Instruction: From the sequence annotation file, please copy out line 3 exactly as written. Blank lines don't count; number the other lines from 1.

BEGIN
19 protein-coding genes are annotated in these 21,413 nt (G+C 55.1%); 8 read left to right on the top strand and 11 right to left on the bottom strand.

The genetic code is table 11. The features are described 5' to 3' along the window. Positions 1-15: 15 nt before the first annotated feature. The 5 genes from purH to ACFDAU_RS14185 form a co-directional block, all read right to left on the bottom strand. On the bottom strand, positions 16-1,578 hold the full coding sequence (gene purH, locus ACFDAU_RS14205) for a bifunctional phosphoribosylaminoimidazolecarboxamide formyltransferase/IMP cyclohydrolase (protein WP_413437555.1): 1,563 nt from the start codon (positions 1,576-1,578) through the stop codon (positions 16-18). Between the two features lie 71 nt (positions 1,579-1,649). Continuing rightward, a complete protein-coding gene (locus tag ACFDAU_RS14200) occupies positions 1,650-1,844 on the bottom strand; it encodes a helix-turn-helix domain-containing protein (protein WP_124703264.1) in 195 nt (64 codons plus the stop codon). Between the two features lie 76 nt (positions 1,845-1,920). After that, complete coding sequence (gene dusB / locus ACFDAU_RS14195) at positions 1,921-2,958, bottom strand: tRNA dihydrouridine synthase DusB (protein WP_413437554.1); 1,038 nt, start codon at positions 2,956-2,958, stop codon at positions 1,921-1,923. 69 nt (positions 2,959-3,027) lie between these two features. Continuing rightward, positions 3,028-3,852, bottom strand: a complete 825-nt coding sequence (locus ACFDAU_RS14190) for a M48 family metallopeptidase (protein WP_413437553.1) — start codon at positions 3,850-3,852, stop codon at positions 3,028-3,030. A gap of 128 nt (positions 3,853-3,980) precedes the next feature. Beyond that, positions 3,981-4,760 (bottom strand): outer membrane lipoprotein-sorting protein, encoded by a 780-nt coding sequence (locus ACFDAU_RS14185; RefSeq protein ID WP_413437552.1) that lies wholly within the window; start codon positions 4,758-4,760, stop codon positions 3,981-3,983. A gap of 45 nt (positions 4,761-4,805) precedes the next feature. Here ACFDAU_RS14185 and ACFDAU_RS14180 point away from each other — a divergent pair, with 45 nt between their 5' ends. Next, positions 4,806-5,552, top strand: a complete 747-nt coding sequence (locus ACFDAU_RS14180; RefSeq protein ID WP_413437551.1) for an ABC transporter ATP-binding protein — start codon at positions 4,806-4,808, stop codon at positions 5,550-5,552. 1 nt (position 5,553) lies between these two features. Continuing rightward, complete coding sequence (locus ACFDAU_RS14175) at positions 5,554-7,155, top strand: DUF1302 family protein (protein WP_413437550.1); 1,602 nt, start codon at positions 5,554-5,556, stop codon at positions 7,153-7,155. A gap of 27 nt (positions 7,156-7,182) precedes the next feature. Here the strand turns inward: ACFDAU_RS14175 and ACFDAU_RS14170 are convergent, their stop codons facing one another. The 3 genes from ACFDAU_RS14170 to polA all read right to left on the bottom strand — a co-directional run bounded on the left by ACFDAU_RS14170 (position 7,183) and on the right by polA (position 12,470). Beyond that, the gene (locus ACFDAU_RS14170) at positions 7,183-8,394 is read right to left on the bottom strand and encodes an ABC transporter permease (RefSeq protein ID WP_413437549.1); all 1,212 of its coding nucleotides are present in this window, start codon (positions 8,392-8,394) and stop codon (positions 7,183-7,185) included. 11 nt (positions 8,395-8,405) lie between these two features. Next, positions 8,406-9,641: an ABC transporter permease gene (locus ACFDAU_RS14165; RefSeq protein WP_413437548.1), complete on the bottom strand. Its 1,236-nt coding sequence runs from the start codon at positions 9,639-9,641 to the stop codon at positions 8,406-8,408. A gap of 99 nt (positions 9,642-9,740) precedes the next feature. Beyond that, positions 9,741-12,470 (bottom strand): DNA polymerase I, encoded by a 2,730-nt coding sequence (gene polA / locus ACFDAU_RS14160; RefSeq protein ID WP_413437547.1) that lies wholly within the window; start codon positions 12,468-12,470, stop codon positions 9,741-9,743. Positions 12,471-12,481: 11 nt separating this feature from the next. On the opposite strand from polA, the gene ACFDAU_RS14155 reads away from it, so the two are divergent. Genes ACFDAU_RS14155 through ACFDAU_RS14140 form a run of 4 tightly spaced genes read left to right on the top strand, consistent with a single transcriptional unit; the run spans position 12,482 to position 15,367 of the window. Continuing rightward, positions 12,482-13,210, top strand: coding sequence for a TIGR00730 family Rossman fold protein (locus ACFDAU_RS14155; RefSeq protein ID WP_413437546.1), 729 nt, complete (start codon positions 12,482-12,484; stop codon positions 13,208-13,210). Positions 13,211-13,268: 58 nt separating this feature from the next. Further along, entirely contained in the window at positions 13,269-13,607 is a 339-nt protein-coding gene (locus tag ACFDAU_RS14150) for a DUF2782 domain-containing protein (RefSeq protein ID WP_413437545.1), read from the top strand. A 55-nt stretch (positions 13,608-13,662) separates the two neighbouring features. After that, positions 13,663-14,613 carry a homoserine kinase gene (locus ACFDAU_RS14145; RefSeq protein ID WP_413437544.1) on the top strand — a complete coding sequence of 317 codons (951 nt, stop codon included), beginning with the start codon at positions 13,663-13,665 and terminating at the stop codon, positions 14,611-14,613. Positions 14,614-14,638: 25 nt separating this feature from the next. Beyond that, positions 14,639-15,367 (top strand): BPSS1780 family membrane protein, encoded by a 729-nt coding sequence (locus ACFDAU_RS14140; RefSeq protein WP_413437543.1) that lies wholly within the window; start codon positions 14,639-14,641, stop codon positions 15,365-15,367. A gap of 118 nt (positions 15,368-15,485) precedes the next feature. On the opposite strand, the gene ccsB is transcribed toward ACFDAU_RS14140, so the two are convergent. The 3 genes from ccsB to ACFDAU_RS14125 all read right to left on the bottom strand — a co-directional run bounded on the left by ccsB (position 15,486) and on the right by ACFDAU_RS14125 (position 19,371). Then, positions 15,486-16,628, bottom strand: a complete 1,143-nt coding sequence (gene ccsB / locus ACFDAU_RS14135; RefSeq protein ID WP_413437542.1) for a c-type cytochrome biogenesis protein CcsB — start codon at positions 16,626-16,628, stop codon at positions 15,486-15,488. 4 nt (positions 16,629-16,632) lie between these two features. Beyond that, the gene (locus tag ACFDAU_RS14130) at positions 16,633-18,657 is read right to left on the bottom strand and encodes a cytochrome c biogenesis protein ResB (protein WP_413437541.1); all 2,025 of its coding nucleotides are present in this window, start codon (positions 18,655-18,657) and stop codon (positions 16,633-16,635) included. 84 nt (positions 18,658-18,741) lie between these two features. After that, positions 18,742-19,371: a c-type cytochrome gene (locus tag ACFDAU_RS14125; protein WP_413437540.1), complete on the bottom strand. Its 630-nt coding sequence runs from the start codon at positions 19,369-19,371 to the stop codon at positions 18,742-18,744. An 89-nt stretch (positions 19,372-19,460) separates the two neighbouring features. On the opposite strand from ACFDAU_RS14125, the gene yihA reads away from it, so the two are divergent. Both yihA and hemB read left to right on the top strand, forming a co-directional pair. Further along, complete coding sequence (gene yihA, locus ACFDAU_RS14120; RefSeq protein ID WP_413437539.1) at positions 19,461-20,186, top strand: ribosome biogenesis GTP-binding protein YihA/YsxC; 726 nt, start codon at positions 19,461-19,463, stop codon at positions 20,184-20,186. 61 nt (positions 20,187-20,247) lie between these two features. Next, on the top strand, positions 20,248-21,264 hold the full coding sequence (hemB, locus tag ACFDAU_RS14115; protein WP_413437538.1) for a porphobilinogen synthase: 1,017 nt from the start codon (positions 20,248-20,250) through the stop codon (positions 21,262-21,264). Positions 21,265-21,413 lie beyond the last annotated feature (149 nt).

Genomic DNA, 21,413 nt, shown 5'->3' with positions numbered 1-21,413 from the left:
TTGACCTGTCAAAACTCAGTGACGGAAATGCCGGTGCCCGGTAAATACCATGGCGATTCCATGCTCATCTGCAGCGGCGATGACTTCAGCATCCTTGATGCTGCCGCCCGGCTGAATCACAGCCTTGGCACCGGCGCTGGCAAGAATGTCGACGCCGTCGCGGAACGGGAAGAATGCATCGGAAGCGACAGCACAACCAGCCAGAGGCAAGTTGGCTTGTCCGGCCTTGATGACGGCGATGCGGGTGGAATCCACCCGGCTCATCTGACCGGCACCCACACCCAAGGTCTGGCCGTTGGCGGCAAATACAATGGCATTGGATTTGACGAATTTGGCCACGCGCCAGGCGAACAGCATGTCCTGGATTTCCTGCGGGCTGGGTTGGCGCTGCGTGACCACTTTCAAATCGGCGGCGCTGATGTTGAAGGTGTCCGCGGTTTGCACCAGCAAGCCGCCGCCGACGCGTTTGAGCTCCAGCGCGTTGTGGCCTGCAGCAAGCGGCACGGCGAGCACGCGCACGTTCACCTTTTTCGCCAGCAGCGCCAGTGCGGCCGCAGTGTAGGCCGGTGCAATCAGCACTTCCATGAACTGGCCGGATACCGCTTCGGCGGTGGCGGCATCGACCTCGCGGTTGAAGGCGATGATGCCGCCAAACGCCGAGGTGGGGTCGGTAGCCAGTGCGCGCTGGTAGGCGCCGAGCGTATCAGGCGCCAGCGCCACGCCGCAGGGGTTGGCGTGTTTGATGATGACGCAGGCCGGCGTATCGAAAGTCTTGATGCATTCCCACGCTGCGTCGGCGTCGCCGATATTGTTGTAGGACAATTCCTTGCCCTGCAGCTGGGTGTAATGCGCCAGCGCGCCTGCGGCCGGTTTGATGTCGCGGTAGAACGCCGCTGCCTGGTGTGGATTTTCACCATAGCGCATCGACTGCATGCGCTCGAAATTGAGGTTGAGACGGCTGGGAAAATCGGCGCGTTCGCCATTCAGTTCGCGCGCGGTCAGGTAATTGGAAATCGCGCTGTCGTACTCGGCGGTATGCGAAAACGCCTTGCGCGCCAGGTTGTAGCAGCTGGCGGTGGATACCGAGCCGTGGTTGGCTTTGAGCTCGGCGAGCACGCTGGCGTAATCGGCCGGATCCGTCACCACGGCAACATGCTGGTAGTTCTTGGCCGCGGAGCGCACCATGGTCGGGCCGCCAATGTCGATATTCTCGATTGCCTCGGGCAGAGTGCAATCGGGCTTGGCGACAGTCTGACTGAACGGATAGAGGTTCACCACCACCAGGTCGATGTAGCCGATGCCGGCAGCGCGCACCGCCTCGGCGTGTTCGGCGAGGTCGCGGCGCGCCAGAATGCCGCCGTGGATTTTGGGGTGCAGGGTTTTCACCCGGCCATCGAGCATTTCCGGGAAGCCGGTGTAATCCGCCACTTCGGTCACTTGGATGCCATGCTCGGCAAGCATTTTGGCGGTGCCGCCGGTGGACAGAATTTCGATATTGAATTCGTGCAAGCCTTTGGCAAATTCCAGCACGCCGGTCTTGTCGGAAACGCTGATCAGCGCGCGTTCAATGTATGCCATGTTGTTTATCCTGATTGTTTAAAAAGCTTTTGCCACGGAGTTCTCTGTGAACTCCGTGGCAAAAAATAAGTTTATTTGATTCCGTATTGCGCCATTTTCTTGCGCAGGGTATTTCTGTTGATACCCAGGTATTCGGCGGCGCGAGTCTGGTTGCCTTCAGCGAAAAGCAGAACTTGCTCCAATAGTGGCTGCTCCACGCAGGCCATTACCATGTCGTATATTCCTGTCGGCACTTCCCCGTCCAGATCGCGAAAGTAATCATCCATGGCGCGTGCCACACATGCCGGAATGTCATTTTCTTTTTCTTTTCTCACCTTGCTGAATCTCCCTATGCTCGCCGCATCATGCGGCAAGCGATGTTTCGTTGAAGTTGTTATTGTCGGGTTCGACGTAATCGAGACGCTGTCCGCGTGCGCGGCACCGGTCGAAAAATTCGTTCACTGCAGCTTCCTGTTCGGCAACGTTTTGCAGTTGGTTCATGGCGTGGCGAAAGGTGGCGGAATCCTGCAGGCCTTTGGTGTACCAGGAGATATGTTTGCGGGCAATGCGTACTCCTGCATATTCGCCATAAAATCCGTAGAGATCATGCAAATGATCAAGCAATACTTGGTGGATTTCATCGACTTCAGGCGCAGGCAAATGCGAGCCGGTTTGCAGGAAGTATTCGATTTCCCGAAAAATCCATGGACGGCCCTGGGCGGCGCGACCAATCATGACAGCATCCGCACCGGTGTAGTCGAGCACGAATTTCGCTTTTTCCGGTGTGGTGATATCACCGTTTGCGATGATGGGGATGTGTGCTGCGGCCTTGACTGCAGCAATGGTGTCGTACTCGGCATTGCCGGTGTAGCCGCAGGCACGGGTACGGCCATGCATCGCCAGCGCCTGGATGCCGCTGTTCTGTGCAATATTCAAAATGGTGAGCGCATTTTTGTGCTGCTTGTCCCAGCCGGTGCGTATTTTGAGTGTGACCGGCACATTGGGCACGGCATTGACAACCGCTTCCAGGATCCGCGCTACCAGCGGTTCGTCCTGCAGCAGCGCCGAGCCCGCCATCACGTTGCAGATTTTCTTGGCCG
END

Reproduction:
Genomic DNA, 21,413 nt, shown 5'->3' with positions numbered 1-21,413 from the left: